An undimmed appreciation for festive retail is shared by chef Shaun Searley, co-author of the recent Quality Chop House (£30, Quadrille) which carries recipes from the iconic Farringdon restaurant. “I popped in to Fortnum & Mason last week – it’s astonishing how well they do Christmas,” says Shaun. “You walk in and think ‘This is too nice.’ I’ve lived in London for over ten years and yes, Oxford Street is hell, but in the bubbles like Fortnums or

Selfridges everything’s just done so well. Their budgets are massive and they’re trying to out-do each other…it’s really good. We’re spoilt because we have our own shop on site, with a butchery, cakes, pastries and wine. But the motivation is to support other local shops too, like La Fromagerie which nails Christmas by enticing you in to buy something that you didn’t know what you wanted in the first place.”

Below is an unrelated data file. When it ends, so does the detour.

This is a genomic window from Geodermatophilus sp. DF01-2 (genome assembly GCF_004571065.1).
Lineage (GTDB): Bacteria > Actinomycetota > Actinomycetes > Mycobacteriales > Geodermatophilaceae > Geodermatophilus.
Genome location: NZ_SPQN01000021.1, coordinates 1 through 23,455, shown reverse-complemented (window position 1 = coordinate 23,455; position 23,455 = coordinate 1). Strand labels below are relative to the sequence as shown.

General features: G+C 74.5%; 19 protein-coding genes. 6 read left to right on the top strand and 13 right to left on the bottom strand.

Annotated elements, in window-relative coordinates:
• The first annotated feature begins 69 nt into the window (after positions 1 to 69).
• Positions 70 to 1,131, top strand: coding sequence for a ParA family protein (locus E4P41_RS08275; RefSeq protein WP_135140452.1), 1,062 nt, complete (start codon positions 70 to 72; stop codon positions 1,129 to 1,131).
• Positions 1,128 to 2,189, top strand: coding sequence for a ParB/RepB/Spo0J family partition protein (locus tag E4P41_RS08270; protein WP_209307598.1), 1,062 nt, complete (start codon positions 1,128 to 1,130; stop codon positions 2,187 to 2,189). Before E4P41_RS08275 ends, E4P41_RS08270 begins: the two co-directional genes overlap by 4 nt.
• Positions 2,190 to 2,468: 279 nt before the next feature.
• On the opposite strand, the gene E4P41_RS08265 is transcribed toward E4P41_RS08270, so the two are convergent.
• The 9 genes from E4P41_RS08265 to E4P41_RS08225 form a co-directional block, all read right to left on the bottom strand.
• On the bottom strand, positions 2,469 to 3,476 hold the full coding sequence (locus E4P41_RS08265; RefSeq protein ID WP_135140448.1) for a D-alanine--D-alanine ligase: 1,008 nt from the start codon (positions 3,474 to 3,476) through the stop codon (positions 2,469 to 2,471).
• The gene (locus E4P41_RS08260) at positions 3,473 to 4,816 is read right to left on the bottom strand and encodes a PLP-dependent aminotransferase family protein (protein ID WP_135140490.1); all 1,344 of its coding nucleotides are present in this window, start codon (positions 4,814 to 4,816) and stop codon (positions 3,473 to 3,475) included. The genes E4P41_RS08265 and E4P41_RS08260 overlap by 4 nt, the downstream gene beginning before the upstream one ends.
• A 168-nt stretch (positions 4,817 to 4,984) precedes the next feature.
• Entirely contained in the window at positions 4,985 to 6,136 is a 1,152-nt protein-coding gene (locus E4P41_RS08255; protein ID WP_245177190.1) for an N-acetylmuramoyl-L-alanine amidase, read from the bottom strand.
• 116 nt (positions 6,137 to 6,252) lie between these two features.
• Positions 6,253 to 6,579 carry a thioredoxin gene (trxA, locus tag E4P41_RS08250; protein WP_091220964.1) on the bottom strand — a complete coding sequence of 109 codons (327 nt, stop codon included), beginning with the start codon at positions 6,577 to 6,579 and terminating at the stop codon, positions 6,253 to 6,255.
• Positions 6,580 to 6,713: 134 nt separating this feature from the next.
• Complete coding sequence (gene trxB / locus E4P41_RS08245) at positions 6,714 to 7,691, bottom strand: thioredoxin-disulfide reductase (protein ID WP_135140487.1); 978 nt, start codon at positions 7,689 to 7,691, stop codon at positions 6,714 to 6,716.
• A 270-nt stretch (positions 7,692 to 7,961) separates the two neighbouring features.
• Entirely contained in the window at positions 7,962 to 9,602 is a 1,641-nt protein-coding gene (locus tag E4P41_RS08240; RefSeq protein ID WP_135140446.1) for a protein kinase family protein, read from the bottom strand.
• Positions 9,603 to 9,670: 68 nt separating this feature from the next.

Illustration from Shopfronts of London by Eleanor Crow (Batsford Ltd)
Illustration from Shopfronts of London by Eleanor Crow (Batsford Ltd)

Lit windows & gilt lettering

Honing in on your festive fantasies is raised to an art form by chocolatier Paul A Young, whose Soho and Islington boutiques are a mecca for Christmas shoppers. “I always want the feeling to be like you’re walking into a box of chocolates, with lots to choose from, lots of colour, festive music and samples to try – a pretty happy place to be,” says Paul. “At Christmas my shops always have an intense smell of chocolate, including hot chocolate which bubbles away all day. This year snowflakes are the theme we’ll use to dress the window displays.